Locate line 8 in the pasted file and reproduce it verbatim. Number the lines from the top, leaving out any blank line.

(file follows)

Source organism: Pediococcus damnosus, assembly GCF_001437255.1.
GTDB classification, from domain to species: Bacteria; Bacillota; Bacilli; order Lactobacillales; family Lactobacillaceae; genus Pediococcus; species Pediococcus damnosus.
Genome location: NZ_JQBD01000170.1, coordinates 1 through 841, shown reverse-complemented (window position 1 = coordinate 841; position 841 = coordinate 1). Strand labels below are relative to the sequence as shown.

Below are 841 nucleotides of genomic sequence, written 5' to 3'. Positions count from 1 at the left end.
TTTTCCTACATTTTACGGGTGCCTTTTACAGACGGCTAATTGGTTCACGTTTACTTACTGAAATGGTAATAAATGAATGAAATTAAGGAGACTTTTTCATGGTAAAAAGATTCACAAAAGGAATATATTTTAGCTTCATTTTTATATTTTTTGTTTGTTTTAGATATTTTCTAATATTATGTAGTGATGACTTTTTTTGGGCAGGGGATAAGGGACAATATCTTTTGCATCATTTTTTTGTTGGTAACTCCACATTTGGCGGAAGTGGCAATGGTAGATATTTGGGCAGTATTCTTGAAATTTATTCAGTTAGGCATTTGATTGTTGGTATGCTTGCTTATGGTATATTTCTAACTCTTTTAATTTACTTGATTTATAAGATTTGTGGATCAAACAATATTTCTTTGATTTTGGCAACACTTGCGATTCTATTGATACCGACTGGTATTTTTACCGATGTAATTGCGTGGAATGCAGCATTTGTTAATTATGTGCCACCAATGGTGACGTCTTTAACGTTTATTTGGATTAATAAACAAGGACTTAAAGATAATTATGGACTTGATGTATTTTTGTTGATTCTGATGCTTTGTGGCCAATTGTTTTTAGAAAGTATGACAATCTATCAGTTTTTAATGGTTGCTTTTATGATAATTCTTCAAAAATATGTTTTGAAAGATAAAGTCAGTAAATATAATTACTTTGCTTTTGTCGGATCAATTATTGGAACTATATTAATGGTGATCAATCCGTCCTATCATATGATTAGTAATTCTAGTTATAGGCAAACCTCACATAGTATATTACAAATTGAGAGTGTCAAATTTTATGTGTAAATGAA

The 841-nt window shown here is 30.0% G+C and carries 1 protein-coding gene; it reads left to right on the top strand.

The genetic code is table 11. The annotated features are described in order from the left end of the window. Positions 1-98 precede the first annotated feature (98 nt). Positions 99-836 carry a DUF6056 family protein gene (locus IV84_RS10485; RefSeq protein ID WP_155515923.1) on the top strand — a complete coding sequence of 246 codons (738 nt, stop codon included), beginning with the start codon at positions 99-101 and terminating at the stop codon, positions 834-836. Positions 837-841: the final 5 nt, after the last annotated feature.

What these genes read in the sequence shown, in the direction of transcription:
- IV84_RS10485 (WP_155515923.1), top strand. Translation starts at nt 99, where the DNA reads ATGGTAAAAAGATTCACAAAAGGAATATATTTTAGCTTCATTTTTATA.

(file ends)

What these genes read in the sequence shown, in the direction of transcription: